Trombone player Charlie Halloran will appear at this year’s French Quarter Fest on nine separate occasions.
Given that each set is slated to last approximately one hour, Halloran expects to perform about nine hours of live music between Thursday, April 9, and Sunday, April 12.
That’s like running a marathon, only on stage in front of tens of thousands of people who expect top performances from each musician, and all while playing the trombone.
For Halloran, this French Quarter Fest, his seventh since moving to New Orleans from his native St. Louis, will be just another exercise in endurance.
“On Thursday, my day is all over the map, which is really cool,” he said. “I’m playing with the Diablo’s Horns in the morning, and then Panorama Jazz Band plays right after them, and then I’m playing with Steve Pistorius at Preservation Hall for a CD release party. I’m not on the CD, but I’m subbing for his normal trombone player. On Friday, I’m playing with Steve Pistorius again, and then that evening I’m playing at d.b.a. Saturday, I’m playing with Tim Laughlin and Orange Kellin, and then I play the Spotted Cat with Panorama. And then on Sunday, I’m playing with the Palmetto Bug Stompers, and then Cori Walters’ band, and then Tom Saunders and the Tomcats.”
If the nine French Quarter fest appearances won’t be enough, you’ll be able to see Halloran on Friday and Saturday nights on Frenchmen Street, bringing the total number of shows he will play into the double digits.
So how is he going to prepare for such a herculean feat of musical endurance?
“I’ll try to get a good breakfast in every morning and get as much sleep as I can each night,” he said. “I’m not going to be going out at night. I’m going to wait until Sunday night before I go out to unwind. It’s always important to me, as dumb as it sounds, that I eat well on weekends like that.”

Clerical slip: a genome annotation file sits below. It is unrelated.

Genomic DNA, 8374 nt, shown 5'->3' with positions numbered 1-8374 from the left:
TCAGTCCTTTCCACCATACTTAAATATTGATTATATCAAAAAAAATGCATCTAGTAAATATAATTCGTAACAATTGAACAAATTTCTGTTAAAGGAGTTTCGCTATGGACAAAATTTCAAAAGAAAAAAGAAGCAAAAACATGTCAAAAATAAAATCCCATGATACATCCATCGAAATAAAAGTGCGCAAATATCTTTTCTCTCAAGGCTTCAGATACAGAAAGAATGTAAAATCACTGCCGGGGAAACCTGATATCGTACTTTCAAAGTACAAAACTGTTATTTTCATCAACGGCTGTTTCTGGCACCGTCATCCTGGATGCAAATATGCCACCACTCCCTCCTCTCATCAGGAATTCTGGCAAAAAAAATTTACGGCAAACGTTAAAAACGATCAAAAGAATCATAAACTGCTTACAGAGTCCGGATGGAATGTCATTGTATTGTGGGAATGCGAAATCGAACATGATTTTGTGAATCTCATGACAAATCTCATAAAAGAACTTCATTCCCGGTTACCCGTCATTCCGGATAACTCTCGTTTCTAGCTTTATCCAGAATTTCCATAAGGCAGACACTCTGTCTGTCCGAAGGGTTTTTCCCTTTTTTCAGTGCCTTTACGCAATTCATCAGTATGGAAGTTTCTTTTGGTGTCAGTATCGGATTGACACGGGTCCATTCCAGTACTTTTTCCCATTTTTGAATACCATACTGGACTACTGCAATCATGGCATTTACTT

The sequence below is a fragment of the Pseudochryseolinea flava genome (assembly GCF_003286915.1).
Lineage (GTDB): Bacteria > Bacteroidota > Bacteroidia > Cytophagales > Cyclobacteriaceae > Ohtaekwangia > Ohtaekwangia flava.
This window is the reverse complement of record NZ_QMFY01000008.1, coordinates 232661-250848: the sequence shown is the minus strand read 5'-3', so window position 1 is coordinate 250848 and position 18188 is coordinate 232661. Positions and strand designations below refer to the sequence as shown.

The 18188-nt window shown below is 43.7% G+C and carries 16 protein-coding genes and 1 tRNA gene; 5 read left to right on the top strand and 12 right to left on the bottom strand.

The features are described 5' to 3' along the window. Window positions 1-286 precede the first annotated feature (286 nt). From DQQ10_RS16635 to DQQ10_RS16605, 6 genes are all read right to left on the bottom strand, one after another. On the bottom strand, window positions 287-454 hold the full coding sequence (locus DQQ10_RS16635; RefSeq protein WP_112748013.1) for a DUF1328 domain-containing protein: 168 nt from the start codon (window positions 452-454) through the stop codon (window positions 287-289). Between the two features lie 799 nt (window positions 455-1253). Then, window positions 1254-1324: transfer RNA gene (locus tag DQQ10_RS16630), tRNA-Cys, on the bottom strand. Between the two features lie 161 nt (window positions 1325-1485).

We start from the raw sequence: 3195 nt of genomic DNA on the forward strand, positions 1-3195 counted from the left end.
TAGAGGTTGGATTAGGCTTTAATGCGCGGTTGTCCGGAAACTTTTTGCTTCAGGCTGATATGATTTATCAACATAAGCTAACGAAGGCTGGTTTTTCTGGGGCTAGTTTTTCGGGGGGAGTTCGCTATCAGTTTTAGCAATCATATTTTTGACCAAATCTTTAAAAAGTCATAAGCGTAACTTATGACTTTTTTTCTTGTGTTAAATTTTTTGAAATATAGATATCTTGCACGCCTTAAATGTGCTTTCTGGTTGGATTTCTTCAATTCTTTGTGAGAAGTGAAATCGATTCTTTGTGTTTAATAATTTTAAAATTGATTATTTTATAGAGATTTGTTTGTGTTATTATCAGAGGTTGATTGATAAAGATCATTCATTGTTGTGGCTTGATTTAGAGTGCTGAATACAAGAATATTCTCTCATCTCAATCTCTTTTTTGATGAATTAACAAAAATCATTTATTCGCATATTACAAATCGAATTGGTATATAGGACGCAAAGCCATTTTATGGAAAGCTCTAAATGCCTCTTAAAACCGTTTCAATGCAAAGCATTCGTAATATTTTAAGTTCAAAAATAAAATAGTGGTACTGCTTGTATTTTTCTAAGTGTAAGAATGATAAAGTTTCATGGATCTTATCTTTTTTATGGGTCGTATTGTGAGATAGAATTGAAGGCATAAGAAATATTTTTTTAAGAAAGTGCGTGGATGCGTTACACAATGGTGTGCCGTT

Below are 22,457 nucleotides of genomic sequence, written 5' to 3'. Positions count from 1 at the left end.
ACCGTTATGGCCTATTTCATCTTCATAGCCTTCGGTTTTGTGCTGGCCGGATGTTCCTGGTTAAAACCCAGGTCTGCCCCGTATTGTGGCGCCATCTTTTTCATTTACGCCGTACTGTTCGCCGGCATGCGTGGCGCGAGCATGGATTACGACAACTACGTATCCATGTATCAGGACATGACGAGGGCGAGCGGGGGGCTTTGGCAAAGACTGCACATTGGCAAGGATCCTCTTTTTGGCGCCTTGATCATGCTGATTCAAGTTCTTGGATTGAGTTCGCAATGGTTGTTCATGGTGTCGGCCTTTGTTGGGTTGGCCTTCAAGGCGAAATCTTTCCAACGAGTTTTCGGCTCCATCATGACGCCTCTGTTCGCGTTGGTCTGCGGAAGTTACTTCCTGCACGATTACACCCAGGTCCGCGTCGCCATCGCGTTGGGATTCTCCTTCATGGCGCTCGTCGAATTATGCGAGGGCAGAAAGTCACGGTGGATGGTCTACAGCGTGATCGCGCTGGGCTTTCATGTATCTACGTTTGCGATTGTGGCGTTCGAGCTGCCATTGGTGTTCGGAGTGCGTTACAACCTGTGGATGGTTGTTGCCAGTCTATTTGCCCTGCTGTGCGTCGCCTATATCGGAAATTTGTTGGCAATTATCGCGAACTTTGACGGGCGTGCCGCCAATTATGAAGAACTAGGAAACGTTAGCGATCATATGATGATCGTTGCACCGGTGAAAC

With nine hours of playing on tap, dealing with fatigue and other physical considerations has to be a priority.
“I keep a bottle of Advil in my trombone case, and I’ll pop an Advil whenever my lips start to swell up,” Halloran said. “I take a long time every morning warming up. I get up early for a musician. I’ll probably get up at nine every day and I’ll spend an hour playing long tones and warming up really carefully, just to be prepared.”
While Miles Teller’s bleeding hands in the recent movie Whiplash and the now-legendary tales of Bruce Springsteen playing guitar until his fretboard was covered with blood from his split open fingertips are familiar to music fans, playing the trombone for excessive lengths of time also creates physical problems.
“It does get hard, playing that many hours,” Halloran said. “I’ve been lucky that I haven’t had any problems with my elbow or my back from playing trombone. Most of the people who have issues with that will have to do Alexander techniques, or they have to do carpal tunnel treatments.”
Halloran said he has fully recovered from a hernia that may or may not have been caused or exacerbated by his trombone playing, but his main concern is the state of his lips.
“Lip-wise, if you don’t warm it up correctly, it’s like going out and sprinting without stretching first,” he said. “Your lips will swell up on you, and they won’t respond consistently the way you want them to for you to play nine hours in a day. They’ll get swollen and slow.”
But the hardworking Halloran will not be alone in his ironman approach.
Attentive festival attendees will likely see the same musicians on multiple stages throughout French Quarter Fest.
“When you’re running from stage to stage, you see all of the other people who are doing that as well,” Halloran said. “I’ll see Matt Perrine a hundred times, I’ll see Craig Klein a hundred times, I’ll see Ernie Ellie a hundred times. I’m going to see all of these people who are just zooming from job to job.”
These performers, some of whom have gravitated to New Orleans from across the globe, carry on a rich tradition of sidemen that have helped prop up jazz music since the art form was created.
For these musicians, the glory lies in playing within the context of a band, not necessarily from standing in the spotlight.
“I’m not the star of any of the shows, so that’s a bit of a relief,” Halloran said. “I couldn’t be the star of nine performances, but I can stand off to the side. That’s fine.”
But not being the band leader does come with its share of drawbacks. Halloran will have to meld into the style of drastically different bands on the fly, with only 20 minutes between some sets.
Surprisingly, that is what he considers to be the easy part.
“Mentally, I love playing with all of these people,” he said. “It’s a total treat for me. It’s always exciting. I’m happy to be there. It’s really easy to stay in the moment because it’s a real treat.”
So keep an eye out for Charlie Halloran this French Quarter Fest. You’ll more than likely see him more than once.